16 May 2022, 15:37
Russian experts record more than 70 attacks on churches of UOC by the Ukrainian side
Moscow, May 16, Interfax – About 30 churches of the Ukrainian Orthodox Church (UOC) were forcibly transferred in 2022 to non-canonical Orthodox church of Ukraine (OCU) and in more than 20 localities of Ukraine authorities banned the activities of the UOC, Sergey Melnikov, head of the Russian Association for the Protection of Religious Freedom (RARS), said.
"The religious policy of Ukraine continues to discriminate the religious majority - Orthodox believers who consider themselves to be the canonical Ukrainian Orthodox Church. I would even say that various cases of discrimination of the UOC in 2022 are "explosive," he said at the Monday presentation of annual report of RARS on freedom of conscience.
According to Melnikov, mainly in Ukraine there are such plots as the seizure of churches by nationalist groups with the connivance of local authorities, the closure and transfer of churches of the UOC to the jurisdiction of the OCU. "We have registered about 30 similar cases here," the human rights activist said.
Another option is the adoption of a decision by local authorities to ban the UOC on their territory. "There are already more than 20 such stories - it all started with the Lvov Region, then it spread to other regions," Melnikov recalled, noting that such incidents already occur "almost every day."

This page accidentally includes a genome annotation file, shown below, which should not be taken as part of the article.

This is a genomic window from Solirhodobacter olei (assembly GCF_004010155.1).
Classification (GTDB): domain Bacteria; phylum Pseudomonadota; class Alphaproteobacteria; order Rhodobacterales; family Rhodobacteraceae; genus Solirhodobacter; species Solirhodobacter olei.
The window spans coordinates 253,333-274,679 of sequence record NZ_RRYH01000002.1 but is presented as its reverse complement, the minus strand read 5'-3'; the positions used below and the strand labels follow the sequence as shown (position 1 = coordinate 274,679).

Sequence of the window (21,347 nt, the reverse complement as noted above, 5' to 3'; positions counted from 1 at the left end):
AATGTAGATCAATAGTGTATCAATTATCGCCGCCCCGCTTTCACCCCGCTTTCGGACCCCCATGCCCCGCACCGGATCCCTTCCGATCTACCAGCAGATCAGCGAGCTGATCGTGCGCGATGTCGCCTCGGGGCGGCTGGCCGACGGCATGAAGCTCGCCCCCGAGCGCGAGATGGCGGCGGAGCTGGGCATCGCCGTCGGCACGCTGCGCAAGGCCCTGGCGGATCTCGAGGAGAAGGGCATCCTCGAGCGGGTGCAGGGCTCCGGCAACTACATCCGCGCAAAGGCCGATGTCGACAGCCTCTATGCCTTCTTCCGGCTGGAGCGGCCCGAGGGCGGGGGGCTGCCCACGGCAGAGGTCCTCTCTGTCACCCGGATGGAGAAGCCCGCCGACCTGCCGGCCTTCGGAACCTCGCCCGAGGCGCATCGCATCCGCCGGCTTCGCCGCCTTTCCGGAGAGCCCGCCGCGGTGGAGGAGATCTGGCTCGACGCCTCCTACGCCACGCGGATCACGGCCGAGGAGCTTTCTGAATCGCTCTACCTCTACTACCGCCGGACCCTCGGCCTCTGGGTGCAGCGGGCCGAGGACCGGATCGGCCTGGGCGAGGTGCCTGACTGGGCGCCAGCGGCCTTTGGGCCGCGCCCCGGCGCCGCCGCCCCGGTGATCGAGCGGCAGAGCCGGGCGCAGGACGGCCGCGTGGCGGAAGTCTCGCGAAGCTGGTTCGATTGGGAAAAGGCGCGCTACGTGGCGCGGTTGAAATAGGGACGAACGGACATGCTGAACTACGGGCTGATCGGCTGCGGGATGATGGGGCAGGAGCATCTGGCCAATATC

Melnikov also mentioned such methods of pressure on the canonical Church of Ukraine as arson of its churches, vandals, threats, attacks on clergy and parishioners, searches, calls to the SBU (security service), blocking websites, as well as the bill on banning the UOC submitted to the Verkhovnaya Rada on March 22.
In addition, the authors of the report recorded more than 70 attacks on churches of the canonical UOC by the Ukrainian side. According to Melnikov, this mostly happened either on the territory of the Donetsk and Lugansk People's Republics or on the territories that were taken by Russian troops during a special military operation.
As "egregious facts", the human rights activist mentioned that Ukrainian forces held more than 450 people in the Nikolo-Vasilyevsky Monastery in the Donbass for a month, using them as human shields. A similar case, Melnikov recalled, occurred in Svyatogorsk, the DPR, when the militants of nationalist battalions seized the Svyatogorsk Lavra and placed artillery pieces on its territory. "There were also more than a hundred civilians there – priests, novices, refugees," he noted.